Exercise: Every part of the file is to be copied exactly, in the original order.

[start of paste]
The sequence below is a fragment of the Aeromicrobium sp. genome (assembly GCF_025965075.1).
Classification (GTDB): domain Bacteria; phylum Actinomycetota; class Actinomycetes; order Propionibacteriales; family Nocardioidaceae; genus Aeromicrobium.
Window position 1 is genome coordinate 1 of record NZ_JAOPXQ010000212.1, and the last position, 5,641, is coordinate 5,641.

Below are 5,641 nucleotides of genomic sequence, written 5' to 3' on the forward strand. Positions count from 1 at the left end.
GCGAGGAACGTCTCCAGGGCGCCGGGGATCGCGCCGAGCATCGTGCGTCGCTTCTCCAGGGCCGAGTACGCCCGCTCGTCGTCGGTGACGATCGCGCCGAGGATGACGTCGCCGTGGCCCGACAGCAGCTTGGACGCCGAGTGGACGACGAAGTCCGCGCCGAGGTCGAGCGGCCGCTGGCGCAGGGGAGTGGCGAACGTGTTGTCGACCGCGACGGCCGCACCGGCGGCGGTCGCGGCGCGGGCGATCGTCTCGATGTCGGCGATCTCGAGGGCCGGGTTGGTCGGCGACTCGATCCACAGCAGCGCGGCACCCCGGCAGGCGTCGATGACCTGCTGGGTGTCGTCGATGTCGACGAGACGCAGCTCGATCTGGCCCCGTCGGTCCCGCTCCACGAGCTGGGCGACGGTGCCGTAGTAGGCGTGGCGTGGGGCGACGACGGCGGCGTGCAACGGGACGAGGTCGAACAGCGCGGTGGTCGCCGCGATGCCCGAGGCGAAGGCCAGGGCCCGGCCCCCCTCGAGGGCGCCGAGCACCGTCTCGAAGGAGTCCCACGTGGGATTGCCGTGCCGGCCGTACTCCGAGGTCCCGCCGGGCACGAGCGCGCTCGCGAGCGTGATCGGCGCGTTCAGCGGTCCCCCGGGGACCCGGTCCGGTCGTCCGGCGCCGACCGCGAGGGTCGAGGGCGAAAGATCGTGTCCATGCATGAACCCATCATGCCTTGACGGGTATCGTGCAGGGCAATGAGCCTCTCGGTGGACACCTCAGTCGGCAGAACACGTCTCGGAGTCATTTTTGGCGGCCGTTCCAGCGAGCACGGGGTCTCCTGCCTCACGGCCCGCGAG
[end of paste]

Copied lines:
The sequence below is a fragment of the Aeromicrobium sp. genome (assembly GCF_025965075.1).
Classification (GTDB): domain Bacteria; phylum Actinomycetota; class Actinomycetes; order Propionibacteriales; family Nocardioidaceae; genus Aeromicrobium.
Window position 1 is genome coordinate 1 of record NZ_JAOPXQ010000212.1, and the last position, 5,641, is coordinate 5,641.

Below are 5,641 nucleotides of genomic sequence, written 5' to 3' on the forward strand. Positions count from 1 at the left end.
GCGAGGAACGTCTCCAGGGCGCCGGGGATCGCGCCGAGCATCGTGCGTCGCTTCTCCAGGGCCGAGTACGCCCGCTCGTCGTCGGTGACGATCGCGCCGAGGATGACGTCGCCGTGGCCCGACAGCAGCTTGGACGCCGAGTGGACGACGAAGTCCGCGCCGAGGTCGAGCGGCCGCTGGCGCAGGGGAGTGGCGAACGTGTTGTCGACCGCGACGGCCGCACCGGCGGCGGTCGCGGCGCGGGCGATCGTCTCGATGTCGGCGATCTCGAGGGCCGGGTTGGTCGGCGACTCGATCCACAGCAGCGCGGCACCCCGGCAGGCGTCGATGACCTGCTGGGTGTCGTCGATGTCGACGAGACGCAGCTCGATCTGGCCCCGTCGGTCCCGCTCCACGAGCTGGGCGACGGTGCCGTAGTAGGCGTGGCGTGGGGCGACGACGGCGGCGTGCAACGGGACGAGGTCGAACAGCGCGGTGGTCGCCGCGATGCCCGAGGCGAAGGCCAGGGCCCGGCCCCCCTCGAGGGCGCCGAGCACCGTCTCGAAGGAGTCCCACGTGGGATTGCCGTGCCGGCCGTACTCCGAGGTCCCGCCGGGCACGAGCGCGCTCGCGAGCGTGATCGGCGCGTTCAGCGGTCCCCCGGGGACCCGGTCCGGTCGTCCGGCGCCGACCGCGAGGGTCGAGGGCGAAAGATCGTGTCCATGCATGAACCCATCATGCCTTGACGGGTATCGTGCAGGGCAATGAGCCTCTCGGTGGACACCTCAGTCGGCAGAACACGTCTCGGAGTCATTTTTGGCGGCCGTTCCAGCGAGCACGGGGTCTCCTGCCTCACGGCCCGCGAG